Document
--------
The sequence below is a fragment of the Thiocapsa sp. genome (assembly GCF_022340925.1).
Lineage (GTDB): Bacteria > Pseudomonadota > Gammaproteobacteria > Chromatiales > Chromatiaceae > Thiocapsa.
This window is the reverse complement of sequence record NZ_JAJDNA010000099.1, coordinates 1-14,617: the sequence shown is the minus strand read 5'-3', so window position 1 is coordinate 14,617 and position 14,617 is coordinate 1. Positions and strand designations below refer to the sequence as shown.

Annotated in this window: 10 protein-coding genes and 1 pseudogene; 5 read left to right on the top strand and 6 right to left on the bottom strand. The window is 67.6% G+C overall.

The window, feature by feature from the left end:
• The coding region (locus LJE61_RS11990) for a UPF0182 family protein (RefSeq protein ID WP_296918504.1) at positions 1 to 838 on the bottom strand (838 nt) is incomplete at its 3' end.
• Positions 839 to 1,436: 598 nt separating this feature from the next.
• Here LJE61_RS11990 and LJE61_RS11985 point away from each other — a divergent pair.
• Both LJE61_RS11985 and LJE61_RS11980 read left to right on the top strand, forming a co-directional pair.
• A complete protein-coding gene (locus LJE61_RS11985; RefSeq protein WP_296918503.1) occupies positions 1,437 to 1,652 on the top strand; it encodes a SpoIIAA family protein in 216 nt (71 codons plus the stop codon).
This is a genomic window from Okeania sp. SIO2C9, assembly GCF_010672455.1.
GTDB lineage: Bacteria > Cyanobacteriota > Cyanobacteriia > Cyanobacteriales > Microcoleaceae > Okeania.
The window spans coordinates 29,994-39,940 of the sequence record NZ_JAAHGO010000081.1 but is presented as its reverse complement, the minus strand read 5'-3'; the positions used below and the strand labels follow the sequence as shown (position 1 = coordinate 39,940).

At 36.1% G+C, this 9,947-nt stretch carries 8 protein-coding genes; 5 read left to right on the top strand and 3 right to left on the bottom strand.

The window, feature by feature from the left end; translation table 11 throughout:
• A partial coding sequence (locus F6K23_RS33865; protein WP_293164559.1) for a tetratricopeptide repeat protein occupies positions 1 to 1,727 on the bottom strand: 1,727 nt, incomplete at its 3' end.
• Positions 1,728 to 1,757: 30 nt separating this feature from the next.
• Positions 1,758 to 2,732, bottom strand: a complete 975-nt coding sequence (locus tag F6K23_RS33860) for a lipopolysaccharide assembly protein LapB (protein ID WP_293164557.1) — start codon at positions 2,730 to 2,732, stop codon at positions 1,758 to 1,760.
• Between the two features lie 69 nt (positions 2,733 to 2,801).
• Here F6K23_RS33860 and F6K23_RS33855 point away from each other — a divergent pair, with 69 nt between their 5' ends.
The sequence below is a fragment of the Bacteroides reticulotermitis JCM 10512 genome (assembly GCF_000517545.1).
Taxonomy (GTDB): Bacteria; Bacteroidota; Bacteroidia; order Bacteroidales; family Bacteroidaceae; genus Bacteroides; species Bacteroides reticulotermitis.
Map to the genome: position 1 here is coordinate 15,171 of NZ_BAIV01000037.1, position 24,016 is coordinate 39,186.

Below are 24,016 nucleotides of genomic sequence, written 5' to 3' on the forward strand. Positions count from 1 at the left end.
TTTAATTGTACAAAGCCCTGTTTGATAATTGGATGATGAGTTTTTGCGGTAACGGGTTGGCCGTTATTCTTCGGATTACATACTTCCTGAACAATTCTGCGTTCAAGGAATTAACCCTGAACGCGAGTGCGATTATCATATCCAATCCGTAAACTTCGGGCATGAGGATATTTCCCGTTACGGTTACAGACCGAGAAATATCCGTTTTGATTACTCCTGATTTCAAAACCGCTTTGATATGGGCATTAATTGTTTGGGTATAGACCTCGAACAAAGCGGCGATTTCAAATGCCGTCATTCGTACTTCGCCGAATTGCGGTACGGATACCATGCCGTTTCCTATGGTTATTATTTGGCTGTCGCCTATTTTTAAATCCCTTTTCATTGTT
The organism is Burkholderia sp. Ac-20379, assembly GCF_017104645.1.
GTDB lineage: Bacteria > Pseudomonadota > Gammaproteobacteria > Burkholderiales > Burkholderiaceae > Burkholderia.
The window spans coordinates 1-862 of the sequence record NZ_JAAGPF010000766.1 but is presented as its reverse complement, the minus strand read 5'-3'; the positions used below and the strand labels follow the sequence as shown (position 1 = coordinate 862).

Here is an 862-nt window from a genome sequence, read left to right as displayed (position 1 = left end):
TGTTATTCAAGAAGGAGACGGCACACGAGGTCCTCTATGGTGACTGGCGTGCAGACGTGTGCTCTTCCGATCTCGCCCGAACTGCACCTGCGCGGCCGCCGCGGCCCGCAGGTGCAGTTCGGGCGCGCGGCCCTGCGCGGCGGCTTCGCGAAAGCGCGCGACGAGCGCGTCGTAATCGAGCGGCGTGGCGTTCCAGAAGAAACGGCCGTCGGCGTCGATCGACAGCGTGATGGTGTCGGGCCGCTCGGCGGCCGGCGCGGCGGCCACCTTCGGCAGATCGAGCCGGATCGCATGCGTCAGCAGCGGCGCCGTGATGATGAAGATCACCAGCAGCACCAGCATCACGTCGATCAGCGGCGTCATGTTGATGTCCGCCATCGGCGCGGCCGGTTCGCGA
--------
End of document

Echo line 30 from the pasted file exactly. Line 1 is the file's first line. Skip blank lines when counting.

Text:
TGTTATTCAAGAAGGAGACGGCACACGAGGTCCTCTATGGTGACTGGCGTGCAGACGTGTGCTCTTCCGATCTCGCCCGAACTGCACCTGCGCGGCCGCCGCGGCCCGCAGGTGCAGTTCGGGCGCGCGGCCCTGCGCGGCGGCTTCGCGAAAGCGCGCGACGAGCGCGTCGTAATCGAGCGGCGTGGCGTTCCAGAAGAAACGGCCGTCGGCGTCGATCGACAGCGTGATGGTGTCGGGCCGCTCGGCGGCCGGCGCGGCGGCCACCTTCGGCAGATCGAGCCGGATCGCATGCGTCAGCAGCGGCGCCGTGATGATGAAGATCACCAGCAGCACCAGCATCACGTCGATCAGCGGCGTCATGTTGATGTCCGCCATCGGCGCGGCCGGTTCGCGA